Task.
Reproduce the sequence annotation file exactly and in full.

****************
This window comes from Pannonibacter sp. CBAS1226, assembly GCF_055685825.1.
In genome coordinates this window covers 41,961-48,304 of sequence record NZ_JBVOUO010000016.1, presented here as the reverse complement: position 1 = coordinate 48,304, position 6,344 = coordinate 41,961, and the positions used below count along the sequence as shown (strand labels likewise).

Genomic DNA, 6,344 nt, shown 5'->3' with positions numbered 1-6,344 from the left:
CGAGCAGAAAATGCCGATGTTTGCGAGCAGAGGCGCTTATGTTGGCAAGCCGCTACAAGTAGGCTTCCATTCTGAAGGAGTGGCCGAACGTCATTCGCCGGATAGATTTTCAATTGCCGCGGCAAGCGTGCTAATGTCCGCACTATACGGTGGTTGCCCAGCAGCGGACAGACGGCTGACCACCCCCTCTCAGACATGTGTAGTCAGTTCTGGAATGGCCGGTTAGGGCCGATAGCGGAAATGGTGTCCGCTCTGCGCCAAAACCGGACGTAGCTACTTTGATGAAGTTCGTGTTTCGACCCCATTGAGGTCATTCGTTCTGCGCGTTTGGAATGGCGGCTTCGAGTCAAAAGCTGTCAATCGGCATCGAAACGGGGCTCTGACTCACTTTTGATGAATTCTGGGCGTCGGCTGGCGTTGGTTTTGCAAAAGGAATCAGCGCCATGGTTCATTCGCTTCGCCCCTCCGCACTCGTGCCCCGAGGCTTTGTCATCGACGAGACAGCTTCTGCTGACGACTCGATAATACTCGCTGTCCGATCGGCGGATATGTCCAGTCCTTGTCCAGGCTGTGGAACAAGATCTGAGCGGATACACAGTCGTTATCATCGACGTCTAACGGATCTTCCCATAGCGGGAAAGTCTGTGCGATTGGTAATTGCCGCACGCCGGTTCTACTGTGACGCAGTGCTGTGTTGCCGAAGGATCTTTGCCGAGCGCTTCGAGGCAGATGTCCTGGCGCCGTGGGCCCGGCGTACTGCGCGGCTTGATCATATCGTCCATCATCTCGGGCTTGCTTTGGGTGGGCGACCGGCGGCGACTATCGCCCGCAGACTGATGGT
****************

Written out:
This window comes from Pannonibacter sp. CBAS1226, assembly GCF_055685825.1.
In genome coordinates this window covers 41,961-48,304 of sequence record NZ_JBVOUO010000016.1, presented here as the reverse complement: position 1 = coordinate 48,304, position 6,344 = coordinate 41,961, and the positions used below count along the sequence as shown (strand labels likewise).

Genomic DNA, 6,344 nt, shown 5'->3' with positions numbered 1-6,344 from the left:
CGAGCAGAAAATGCCGATGTTTGCGAGCAGAGGCGCTTATGTTGGCAAGCCGCTACAAGTAGGCTTCCATTCTGAAGGAGTGGCCGAACGTCATTCGCCGGATAGATTTTCAATTGCCGCGGCAAGCGTGCTAATGTCCGCACTATACGGTGGTTGCCCAGCAGCGGACAGACGGCTGACCACCCCCTCTCAGACATGTGTAGTCAGTTCTGGAATGGCCGGTTAGGGCCGATAGCGGAAATGGTGTCCGCTCTGCGCCAAAACCGGACGTAGCTACTTTGATGAAGTTCGTGTTTCGACCCCATTGAGGTCATTCGTTCTGCGCGTTTGGAATGGCGGCTTCGAGTCAAAAGCTGTCAATCGGCATCGAAACGGGGCTCTGACTCACTTTTGATGAATTCTGGGCGTCGGCTGGCGTTGGTTTTGCAAAAGGAATCAGCGCCATGGTTCATTCGCTTCGCCCCTCCGCACTCGTGCCCCGAGGCTTTGTCATCGACGAGACAGCTTCTGCTGACGACTCGATAATACTCGCTGTCCGATCGGCGGATATGTCCAGTCCTTGTCCAGGCTGTGGAACAAGATCTGAGCGGATACACAGTCGTTATCATCGACGTCTAACGGATCTTCCCATAGCGGGAAAGTCTGTGCGATTGGTAATTGCCGCACGCCGGTTCTACTGTGACGCAGTGCTGTGTTGCCGAAGGATCTTTGCCGAGCGCTTCGAGGCAGATGTCCTGGCGCCGTGGGCCCGGCGTACTGCGCGGCTTGATCATATCGTCCATCATCTCGGGCTTGCTTTGGGTGGGCGACCGGCGGCGACTATCGCCCGCAGACTGATGGT